Example: Freivald's algorithm for matrix product verification

Another problem which can be efficiently solved with a Monte Carlo approach is matrix product checking.

Take 3 matrices A, B and C. We can use Freivald's algorithm to check if C is a product of A and B.

A = 2 2
    2 2
    
B = 2 2
    2 2
    
C = 4 4
    4 4
    
Output: False

A = 2 2
    2 2
    
B = 2 2
    2 2
    
C = 8 8
    8 8
    
Output: True

We can do this with a simple approach, finding the product of A and B, and seeing if it matches C. The algorithm has a chance to run in O(n^log7) time using Stression matrix multiplication. Freivald's algorithm can be used (which runs in O(n^2) with a high chance of success to verify a product in O(kn^2) time. It is a high chance of success since the probability of failure is less than 2^-k.

The general approach to this is:

  • Generate a random vector 0,1 of n*1, v
  • Calculate the product of A and Bv and subtract it from Cv
  • If the result is 0 then return true, else false

This method works since we know that if C is the product, then subtracting it from the product of A and B will equal to 0.

Our example from above can be implemented in Python as the following:

import random as rand

N = 2

def freivald(a, b, c):

    v = [0] * N

    for i in range (0, N):
        v[i] = int(rand.randrange(509090009) % 2)

    bv = [0] * N
    for i in range(0, N):
        for j in range(0, N):
            bv[i] += b[i][j] * v[j]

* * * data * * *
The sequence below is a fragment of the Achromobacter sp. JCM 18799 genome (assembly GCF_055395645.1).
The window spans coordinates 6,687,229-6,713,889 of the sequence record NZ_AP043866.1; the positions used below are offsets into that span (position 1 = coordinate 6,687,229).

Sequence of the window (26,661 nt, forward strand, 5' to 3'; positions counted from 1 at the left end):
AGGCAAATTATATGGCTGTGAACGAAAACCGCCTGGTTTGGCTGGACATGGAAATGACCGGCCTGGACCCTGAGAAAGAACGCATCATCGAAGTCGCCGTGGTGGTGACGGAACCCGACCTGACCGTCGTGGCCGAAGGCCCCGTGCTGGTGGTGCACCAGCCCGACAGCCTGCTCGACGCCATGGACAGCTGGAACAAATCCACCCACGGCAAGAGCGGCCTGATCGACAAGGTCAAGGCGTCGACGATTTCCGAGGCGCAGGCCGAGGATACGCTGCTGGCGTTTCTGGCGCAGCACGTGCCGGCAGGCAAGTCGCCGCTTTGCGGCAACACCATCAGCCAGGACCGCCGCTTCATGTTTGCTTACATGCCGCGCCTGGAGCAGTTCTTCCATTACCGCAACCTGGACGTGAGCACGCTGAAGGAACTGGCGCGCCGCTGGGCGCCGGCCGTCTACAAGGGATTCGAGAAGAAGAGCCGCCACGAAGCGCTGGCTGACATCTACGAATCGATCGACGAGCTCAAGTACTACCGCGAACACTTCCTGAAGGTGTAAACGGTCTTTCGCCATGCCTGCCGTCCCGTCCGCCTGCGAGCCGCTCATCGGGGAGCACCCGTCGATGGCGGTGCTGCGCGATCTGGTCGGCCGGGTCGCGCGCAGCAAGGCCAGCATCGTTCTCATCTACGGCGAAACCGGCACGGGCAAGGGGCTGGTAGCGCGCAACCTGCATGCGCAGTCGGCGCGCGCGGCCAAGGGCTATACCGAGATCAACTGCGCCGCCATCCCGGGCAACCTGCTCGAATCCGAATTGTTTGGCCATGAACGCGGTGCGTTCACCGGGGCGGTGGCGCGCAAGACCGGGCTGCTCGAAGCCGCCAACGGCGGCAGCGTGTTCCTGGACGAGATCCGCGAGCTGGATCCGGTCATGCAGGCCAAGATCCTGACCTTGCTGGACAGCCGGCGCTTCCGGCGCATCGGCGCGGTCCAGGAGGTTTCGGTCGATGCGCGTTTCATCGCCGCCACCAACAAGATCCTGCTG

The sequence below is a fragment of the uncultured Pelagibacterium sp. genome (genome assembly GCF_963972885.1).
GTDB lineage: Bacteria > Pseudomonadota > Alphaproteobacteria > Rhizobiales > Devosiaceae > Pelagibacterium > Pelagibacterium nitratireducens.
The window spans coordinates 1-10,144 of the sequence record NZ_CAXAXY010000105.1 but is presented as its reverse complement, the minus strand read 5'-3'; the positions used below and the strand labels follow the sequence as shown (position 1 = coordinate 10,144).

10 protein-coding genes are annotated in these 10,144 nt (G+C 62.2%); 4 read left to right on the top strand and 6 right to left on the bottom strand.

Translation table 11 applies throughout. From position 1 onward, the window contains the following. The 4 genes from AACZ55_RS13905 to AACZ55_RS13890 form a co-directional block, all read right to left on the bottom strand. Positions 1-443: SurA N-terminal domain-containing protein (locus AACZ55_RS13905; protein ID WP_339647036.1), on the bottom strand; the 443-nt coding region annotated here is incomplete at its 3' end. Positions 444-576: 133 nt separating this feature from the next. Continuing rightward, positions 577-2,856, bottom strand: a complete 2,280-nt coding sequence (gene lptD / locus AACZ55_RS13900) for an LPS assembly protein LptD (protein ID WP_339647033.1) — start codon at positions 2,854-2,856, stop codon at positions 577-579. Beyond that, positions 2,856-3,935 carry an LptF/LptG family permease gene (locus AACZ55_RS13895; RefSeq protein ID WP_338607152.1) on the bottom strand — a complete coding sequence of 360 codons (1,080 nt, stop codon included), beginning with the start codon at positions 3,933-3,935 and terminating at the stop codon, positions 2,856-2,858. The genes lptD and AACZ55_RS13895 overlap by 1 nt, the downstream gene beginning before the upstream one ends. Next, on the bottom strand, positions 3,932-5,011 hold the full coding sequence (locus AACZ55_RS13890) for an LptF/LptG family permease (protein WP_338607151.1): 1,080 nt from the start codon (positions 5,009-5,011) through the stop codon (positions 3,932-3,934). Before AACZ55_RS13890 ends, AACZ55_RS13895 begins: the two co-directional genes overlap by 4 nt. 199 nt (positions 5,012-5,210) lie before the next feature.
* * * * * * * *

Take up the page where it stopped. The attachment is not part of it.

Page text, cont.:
cv = [0] * N
    for i in range(0, N):
        for j in range(0, N):
            cv[i] += c[i][j] * v[j]

    product = [0] * N
    for i in range(0, N):
        for j in range(0, N):
            product[i] += a[i][j] * bv[j]

    for i in range(0, N):
        if (product[i] - cv[i] != 0):
            return False
    return True

def iters(a, b, c, itrs):

    for i in range(0, itrs):
        if (freivald(a, b, c) == False):
            return False
    return True

a = [[2,2],[2,2]]
b = [[2,2],[2,2]]
c = [[8,8],[8,8]]
itrs = 10

print(iters(a, b, c, itrs))

Atlantic City Algorithms

These algorithms are a mix between Las Vegas and Monte Carlo. It is mostly fast and is mostly correct. Unfortunately, there are a little amount of cases where this style is implemented due to it being a difficult process.

More Randomized algorithms

Fisher-Yates shuffle

Another instance where random algorithms can be implemented is the shuffling of an array. This means we shall output a random permutation of the given array, each with an equal probability of being output. We can achieve this by using the Fisher-Yates shuffling algorithm, which operates in O(n) time, we can then use a pseudo random number generator, which works in O(1) time. The algorithm works by starting at the last index of the array, and randomly swapping it with another element in the array. We then iterate through this, except each time decreasing the size of the array looked at by 1. This will end at the first index, where we will be given a random permutation of the input.

import random as rand


def fisheryates_shuffle(arr, n):

    for i in range(n - 1, 0, -1):
        j = rand.randint(0, i + 1)
        arr[i], arr[j] = arr[j], arr[i]
    
    return arr

arr = [54,34,7,5,78,6,2,4,2]
n = len(arr)
print(fisheryates_shuffle(arr, n))

Reservoir Sampling